When you were a kid, you might have heard your parents say, “grow up and be more mature.” Yes, most of us might not have understood what our parents said back then, but our parents know the importance of developing maturity in their children. As we age, we started understanding the true meaning of maturity and started comparing it with intelligence and wisdom.
We saw the word “maturity” being thrown around frequently even when we entered our professional lives. Whether it is methodologies, rating scale or processes, they all share one thing in common, the word “maturity” Same goes for cybersecurity as well.
According to a cybersecurity survey, only 57% of IT security and operations decision-makers termed their agency’s cybersecurity functions as “mature.” There are two main reasons for lower cybersecurity maturity in organizations.
With cybersecurity costs are going up and budgets shrinking, it becomes tough for cybersecurity teams to function properly. Then there is a lack of trust in the team’s abilities, which prevents C-suite executives from taking the cybersecurity team’s suggestions seriously.
An even bigger problem is the reliance on wishful thinking, flawed statistics and surveys when accessing the cybersecurity maturity of an organization. If that is not enough, the organization’s responses to findings are either misunderstood or not taken seriously, which complicate things even further.
In this article, you will learn about five effective ways to enhance the cybersecurity maturity level of your organization.
The first thing you need to do is to create a culture of cybersecurity awareness in your organization. Without it, your company can never achieve cybersecurity maturity. You should have a comprehensive cybersecurity program that considers the cybersecurity risk linked to different stakeholders, such as employees and vendors.
Research has also shown that careless and uninformed insiders are the biggest threat to an organization. To combat that, you need to increase the cybersecurity awareness of your employees, so they do not fall into those two categories. Following the best practices can make a massive difference to your organization’s cybersecurity posture.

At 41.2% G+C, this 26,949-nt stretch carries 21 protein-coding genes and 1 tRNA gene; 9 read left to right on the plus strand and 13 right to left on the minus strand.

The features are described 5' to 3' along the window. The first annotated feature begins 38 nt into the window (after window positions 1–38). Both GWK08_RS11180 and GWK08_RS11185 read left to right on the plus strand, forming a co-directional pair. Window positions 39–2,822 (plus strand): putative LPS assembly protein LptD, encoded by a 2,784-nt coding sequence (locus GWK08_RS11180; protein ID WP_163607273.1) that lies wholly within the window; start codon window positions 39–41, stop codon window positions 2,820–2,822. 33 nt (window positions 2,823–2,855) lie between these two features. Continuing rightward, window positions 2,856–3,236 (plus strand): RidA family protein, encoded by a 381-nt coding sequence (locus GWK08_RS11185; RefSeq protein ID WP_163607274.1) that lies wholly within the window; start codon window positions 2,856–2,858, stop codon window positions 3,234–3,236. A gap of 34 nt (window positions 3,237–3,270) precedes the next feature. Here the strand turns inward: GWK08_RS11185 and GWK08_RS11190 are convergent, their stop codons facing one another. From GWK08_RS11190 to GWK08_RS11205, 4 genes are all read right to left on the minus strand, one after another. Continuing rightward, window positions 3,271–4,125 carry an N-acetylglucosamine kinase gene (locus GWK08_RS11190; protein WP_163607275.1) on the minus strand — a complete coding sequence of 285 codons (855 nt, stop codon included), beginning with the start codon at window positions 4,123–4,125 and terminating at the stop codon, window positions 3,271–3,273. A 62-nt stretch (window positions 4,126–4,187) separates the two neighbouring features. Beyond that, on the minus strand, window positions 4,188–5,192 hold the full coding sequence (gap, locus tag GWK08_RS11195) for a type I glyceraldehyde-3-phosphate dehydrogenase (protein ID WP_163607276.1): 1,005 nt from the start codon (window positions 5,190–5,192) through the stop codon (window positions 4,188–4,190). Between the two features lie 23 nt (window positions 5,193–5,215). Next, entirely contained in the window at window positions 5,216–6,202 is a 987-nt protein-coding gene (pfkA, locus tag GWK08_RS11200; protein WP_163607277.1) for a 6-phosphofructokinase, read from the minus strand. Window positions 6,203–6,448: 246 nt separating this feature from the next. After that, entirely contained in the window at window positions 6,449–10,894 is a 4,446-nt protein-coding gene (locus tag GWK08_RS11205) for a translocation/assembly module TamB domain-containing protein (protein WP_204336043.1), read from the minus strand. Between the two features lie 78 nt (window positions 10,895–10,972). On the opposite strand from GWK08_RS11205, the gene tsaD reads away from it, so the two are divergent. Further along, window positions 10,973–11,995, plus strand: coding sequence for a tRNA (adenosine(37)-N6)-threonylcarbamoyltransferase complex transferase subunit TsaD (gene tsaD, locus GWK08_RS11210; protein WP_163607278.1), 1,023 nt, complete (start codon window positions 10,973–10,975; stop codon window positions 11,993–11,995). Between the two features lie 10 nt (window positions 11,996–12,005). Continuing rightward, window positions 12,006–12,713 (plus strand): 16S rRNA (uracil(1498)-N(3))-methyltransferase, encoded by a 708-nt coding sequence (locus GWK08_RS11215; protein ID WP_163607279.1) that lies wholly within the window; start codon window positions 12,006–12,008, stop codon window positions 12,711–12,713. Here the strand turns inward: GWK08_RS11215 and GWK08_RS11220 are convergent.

As the digital ecosystem continues to grow, so does the number of endpoints, services, and reliance on the cloud, which will put more pressure on cybersecurity teams. With remote work and bringing your own device trend gaining momentum, endpoint security becomes a costly and difficult endeavor.
The best thing you can do to overcome this challenge is to assess the risk profiles of different endpoints. This will give security professionals useful insights about critical assets that they need to protect, such as the best dedicated server. They can also use existing security capabilities to protect less critical assets and won’t have to invest in new security solutions, which saves a lot of money while ensuring that there are no blind spots within the company.
Another misconception most businesses have is that acquiring and understanding security solutions and tools can drastically improve your cybersecurity maturity. Most enterprises invest in cybersecurity solutions equipped with features that they don’t need, rarely use or worst never use. This put a huge dent on the already constrained cybersecurity budget, which can negatively impact the cybersecurity maturity of your organization.
Businesses need to prioritize cybersecurity investment and take a risk-based approach so they can efficiently plug in the gaps and fix the vulnerabilities. Many cost-effective solutions can also improve the cybersecurity maturity of your organization, which clearly shows that you do not need the most expensive solution to achieve your cybersecurity maturity goals.
Another great way to boost your cybersecurity maturity is to embrace automation. With artificial intelligence and machine learning on your side, security teams can achieve more with fewer resources. It can also reduce the burden of the shoulders of security teams by automating tasks such as identifying threats, detecting suspicious behavior, and managing and blocking attacks before the damage has been done.
As artificial intelligence and machines gain traction in cybersecurity, we will see cybersecurity agencies transform their architecture to respond to modern threats. Machine learning and artificial intelligence will impact cybersecurity in more ways than we can think of in the future.
Most businesses think that they have done their job and are on the safe side after deploying the latest security technologies or training employees but what they don’t realize is that everything from IT environments to risk tolerance to threats evolves over time. As a result, organizations need to improve their cybersecurity program to overcome these issues constantly. Religiously follow maturity model guidelines and cybersecurity framework to achieve desired outcomes.
How do you take the cybersecurity maturity level of your organization to the next level? Feel free to share it with us in the comments section below.